De Quervain’s syndrome is the inflammation of the tendons that run between the wrist and the thumb. It’s a common musician injury, and also affects people who work with computers or do repetitive motions with their wrists and hands. You may feel pain when moving the thumb or wrist, making a fist, or feel tenderness on the side of your wrist. The pain tends to worsen when you do movements of the thumb and wrist, including pinching, grasping, or wringing.
Fortunately, there are treatments for de Quervain’s syndrome that don’t involve invasive surgery or potentially addictive and deadly pain medication. Here are some natural remedies you can try to relieve the pain of de Quervain.
Wear a Splint
Wearing a splint can immobilize your thumb and wrist so you can rest and heal. Unless you have severe tendonitis, wear a thumb spica splint that allows for limited motion and does not completely stop motion. Total loss of motion can actually impair the healing process. But overall, you’ll want to avoid repetitive thumb movements as much as possible. Remember, you are wearing the splint so you do not use your thumb. If you fight the splint and use your hand the issues might be aggravated.
Self Stretching Techniques
You can try self stretching techniques that can provide relief. Place the hurting hand on a flat surface such as a table or desk. Move the affected thumb away from the table with the other hand and stretch it outwards.
You can also hold the affected hand sideways with the little finger first. Move the affected thumb away from the other fingers with your other hand, and then bring it back in line. Repeat 5 times.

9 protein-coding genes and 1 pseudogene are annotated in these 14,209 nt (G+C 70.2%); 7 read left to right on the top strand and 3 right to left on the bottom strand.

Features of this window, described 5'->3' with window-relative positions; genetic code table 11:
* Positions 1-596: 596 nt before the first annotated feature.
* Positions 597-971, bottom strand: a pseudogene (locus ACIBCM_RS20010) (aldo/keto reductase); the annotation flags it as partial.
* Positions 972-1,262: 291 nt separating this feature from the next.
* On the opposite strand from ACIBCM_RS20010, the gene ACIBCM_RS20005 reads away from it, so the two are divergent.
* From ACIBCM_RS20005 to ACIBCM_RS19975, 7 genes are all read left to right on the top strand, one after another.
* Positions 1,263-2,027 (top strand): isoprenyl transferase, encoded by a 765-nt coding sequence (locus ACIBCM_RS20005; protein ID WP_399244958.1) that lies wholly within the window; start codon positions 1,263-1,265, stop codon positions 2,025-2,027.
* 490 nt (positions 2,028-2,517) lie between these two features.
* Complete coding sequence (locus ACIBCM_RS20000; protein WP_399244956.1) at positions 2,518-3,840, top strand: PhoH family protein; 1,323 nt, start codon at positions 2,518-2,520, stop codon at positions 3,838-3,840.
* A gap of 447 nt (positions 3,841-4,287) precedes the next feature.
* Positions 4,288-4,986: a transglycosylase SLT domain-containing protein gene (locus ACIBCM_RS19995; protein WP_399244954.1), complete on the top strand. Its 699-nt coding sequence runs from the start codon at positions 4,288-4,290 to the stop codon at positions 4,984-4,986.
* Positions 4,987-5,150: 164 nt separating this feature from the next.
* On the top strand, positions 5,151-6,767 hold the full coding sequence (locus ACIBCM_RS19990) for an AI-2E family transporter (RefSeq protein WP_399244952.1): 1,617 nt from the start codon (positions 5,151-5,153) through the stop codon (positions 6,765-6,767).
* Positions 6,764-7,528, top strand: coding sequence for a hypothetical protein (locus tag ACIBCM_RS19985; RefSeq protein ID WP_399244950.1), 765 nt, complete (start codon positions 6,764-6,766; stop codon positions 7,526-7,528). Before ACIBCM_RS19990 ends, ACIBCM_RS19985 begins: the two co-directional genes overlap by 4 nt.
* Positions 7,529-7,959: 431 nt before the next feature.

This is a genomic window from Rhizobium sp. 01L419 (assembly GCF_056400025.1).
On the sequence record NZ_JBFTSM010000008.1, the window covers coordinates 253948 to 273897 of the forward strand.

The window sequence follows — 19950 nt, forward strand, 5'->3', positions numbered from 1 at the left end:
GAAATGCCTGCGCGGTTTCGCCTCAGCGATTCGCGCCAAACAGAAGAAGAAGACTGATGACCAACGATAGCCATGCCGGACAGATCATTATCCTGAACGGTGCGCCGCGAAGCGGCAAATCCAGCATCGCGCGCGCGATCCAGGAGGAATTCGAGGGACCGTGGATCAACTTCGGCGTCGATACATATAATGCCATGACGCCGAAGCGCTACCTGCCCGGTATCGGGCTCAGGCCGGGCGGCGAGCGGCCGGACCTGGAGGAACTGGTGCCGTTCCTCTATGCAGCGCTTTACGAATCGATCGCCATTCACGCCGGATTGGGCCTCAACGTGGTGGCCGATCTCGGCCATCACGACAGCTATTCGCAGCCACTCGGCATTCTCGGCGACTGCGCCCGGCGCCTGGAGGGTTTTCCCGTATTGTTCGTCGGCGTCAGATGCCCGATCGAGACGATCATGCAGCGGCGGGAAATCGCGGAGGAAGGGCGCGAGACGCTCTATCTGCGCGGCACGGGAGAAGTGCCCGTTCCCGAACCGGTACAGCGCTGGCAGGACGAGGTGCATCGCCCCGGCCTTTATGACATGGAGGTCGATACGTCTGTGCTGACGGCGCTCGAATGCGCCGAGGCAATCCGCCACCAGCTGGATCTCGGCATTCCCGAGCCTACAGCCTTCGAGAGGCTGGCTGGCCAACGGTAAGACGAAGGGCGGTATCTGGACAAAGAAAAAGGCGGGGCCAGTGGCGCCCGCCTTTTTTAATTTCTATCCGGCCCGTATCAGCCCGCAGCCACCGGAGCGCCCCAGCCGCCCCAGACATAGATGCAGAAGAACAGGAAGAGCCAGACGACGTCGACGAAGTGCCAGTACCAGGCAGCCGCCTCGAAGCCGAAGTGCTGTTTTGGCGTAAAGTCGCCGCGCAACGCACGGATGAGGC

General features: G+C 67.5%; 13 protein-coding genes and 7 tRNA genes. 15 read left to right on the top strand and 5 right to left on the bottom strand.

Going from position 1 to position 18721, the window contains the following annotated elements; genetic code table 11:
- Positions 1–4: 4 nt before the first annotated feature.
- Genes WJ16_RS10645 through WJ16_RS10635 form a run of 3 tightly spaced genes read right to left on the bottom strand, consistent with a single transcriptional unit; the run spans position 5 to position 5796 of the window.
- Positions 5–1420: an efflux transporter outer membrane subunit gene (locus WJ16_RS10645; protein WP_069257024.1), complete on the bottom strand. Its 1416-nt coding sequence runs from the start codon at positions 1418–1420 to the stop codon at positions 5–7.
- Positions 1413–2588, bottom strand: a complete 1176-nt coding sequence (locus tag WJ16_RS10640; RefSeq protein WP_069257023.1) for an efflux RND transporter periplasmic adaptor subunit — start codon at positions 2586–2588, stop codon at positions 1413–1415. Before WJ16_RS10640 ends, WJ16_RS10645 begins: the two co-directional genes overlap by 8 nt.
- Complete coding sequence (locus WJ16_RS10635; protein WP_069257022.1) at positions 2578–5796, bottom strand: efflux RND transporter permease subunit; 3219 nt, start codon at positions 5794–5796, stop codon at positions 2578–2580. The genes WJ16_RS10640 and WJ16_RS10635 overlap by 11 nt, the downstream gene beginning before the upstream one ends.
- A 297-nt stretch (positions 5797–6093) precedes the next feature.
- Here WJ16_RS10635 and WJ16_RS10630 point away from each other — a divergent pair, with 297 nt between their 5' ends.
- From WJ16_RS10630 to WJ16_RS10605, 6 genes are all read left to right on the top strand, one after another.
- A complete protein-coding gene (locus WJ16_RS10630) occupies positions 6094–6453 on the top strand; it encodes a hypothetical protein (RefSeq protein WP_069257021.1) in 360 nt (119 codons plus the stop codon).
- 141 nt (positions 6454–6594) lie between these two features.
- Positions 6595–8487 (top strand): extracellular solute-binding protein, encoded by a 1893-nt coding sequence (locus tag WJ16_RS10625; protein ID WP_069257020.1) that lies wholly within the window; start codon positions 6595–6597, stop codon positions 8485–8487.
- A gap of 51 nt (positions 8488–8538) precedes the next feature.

Place an elastic band against the thumb and fingers. Move the thumb away from the fingers into the resistance of the band. Repeat 10 times.
Massage for De Quervain’s Syndrome
Massage therapy can provide deep and immediate relief for tendonitis. It can be beneficial whether you work with a professional massage therapist or even do relieving self massage exercises at home.
Pain may be deeply imbedded in to the superficial wrist and finger extensors of the posterior forearm, but these areas are readily palpable and easily worked with moderate to deep pressure massage. Massage can be applied in any direction around the forearm, thumb and fingers. Working to pin and stretch the working muscles can provide great relief.
Massage along the neck and shoulders can also be deeply beneficial. Though these areas may not be directly responsible for de Quervain’s syndrome, they may be stressing your muscles in other ways that contribute to the condition.